The economy has not seen this kind of sector dispersion in sector returns since 2000. The gap between technology and energy is almost 70% — an enormous signal of the winners and losers in this economy. With $11-12 billion flowing into tech ETFs so far this year, ETF Trends CIO and Director of Research, Dave Nadig, spoke with Yahoo Finance’s Akiko Fujita on “The ETF Report,” to go over the latest inflows into ETFs.
As far as where the opportunities lie, Nadig explains how the money has been chasing a few small pockets – namely the tech market. People are tracking the performance they’ve seen, based on the recovery play strategies.
Consumer discretionary funds have had some decent flows as well. It’s the home of online shopping and similar facets. More interestingly, however, Nadig explains how energy is actually down 46% for the year but has still had around $5.5 billion in inflows.
Nadig continues, “There’s an interesting combination of people trying to make these tactical rotation plays into what they think is going to work, but at the same time, trying to buy the dip.”
As far as the strategy moving forward, Nadig explains how sector investing is an interesting corner of the market, as it’s where tactical trading meets longer-term investing, as it’s used by a lot of financial advisors to help smooth out there market exposure.
That in mind, Nadig believes thematic ETFs are easily the most exciting corner of all of this. These are the ETFs that break the traditional sector barrier to match up with a particular theme in the markets. This could apply to various areas, such as health and genomics, where Covid-related concepts (such as potential vaccines) are being acted upon, let alone the very popular Direxion Work From Home ETF (WFH), which combines things from the retail and tech space.
If It’s So Volatile, Why Not Retire?
To switch gears over to retirement investing, given the volatility in the market as of late, Nadig points out some thoughts on this sort of forward-thinking investing to consider. There are actually new products coming to market that extract income from the equity markets in different ways.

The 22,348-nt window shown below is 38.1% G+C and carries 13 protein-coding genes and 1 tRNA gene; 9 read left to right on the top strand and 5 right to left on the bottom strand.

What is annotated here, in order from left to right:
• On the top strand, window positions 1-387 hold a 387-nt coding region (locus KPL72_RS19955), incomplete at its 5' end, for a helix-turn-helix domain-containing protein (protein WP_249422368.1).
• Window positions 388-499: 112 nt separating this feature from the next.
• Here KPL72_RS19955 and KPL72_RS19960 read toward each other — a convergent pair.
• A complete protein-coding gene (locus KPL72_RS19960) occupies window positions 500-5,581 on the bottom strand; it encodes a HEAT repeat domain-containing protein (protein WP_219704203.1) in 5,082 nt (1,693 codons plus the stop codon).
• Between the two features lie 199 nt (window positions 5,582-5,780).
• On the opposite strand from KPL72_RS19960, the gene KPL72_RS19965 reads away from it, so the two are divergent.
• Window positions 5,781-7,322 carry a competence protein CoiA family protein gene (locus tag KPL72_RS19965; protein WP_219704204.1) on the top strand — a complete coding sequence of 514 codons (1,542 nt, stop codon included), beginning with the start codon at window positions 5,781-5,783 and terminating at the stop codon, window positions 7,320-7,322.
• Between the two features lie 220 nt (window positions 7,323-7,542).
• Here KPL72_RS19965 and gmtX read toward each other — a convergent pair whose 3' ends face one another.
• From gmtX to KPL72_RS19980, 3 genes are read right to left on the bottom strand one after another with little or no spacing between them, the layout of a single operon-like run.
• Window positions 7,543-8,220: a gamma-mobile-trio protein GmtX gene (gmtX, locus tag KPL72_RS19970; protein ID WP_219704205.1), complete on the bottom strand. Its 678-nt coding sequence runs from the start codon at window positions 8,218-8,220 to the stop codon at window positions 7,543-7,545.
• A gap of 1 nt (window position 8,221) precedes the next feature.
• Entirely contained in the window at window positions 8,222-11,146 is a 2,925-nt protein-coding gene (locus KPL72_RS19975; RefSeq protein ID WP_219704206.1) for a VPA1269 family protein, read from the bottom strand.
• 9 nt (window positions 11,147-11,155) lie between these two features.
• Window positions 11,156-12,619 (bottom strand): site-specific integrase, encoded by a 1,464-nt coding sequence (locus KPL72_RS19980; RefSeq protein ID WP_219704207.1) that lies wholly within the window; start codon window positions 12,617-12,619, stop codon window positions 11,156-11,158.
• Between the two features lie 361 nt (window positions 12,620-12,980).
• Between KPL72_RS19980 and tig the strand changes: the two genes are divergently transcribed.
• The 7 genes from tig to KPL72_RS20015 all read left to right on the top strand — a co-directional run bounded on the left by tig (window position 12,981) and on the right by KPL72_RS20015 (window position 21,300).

Here, Nadig points out the Nationwide Risk-Managed Income ETF (NUSI). It simply buys the Nasdaq-100, and then hedges some downside risk and sells calls on the long position to generate premium income. It throws off just under 8% a year and manages your downside risk with puts. This takes the normal, very volatile index, QQQs, and turns them into a consistent long term income generator.
As far as looking at asset allocation, in preparation for retirement, Nadig notes how the yield is obviously what those looking to retire are hoping to achieve. At the same time, there’s total performance. Many products are designed to change their returns into an income stream.
If there’s a good ten years before it’s time to consider retiring, that’s the accumulation phase, which is essentially the basic math to weigh risk vs. reward. It can still be challenging. A 60/40 portfolio in 2020 would not look the same twenty years ago. This is especially the case when one can project the inflation rate on the fixed-income portion to be zero, let alone negative if an inflation spike takes place.
As Nadig continues, with this in mind as to why people are pushed more towards equity markets, “A lot of these products that manage that risk will become attractive.”
For more market trends, visit ETF Trends.